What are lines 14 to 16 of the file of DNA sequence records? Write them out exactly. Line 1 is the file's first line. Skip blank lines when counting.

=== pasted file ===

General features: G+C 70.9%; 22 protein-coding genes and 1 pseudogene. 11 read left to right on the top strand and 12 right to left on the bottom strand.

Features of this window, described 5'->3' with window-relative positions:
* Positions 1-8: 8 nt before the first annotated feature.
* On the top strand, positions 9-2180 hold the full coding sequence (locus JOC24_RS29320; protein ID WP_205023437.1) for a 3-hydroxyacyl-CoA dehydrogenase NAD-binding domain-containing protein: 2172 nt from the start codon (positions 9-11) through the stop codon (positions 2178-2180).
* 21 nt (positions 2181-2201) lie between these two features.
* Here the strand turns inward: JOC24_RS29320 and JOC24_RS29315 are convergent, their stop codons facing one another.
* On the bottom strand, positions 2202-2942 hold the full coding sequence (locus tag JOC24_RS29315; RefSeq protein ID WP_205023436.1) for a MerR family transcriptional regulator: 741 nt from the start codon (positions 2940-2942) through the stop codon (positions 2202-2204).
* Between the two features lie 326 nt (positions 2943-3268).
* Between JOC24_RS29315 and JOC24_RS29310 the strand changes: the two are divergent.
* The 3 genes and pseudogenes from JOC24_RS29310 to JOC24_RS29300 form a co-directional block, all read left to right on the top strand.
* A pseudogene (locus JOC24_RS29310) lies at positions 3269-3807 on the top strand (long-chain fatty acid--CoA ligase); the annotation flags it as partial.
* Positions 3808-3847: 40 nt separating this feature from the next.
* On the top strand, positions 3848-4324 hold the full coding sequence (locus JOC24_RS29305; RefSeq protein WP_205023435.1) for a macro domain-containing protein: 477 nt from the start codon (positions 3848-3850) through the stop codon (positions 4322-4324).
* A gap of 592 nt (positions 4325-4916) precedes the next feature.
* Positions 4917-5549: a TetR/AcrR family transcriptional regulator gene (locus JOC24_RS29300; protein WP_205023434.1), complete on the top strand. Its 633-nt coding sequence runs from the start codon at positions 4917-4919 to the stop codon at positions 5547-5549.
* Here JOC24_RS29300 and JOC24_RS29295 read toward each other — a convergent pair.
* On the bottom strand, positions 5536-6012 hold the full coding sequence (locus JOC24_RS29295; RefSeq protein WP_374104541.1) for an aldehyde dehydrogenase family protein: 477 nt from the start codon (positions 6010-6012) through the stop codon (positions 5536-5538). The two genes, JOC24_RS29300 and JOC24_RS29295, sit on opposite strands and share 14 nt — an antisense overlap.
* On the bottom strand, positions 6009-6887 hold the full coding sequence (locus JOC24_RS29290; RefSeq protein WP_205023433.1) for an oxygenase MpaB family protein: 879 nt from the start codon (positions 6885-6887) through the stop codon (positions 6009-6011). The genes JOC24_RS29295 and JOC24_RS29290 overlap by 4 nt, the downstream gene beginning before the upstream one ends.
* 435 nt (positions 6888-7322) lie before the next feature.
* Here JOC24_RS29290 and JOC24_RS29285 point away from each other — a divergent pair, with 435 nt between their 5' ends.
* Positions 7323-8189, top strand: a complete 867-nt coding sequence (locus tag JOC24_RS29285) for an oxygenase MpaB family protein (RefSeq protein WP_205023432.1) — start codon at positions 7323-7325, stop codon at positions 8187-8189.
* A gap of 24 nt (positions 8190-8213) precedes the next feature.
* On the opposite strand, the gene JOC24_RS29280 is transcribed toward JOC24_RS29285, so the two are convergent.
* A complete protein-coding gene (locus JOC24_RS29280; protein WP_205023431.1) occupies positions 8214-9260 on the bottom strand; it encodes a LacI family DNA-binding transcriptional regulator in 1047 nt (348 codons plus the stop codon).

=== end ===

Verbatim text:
* A gap of 592 nt (positions 4325-4916) precedes the next feature.
* Positions 4917-5549: a TetR/AcrR family transcriptional regulator gene (locus JOC24_RS29300; protein WP_205023434.1), complete on the top strand. Its 633-nt coding sequence runs from the start codon at positions 4917-4919 to the stop codon at positions 5547-5549.
* Here JOC24_RS29300 and JOC24_RS29295 read toward each other — a convergent pair.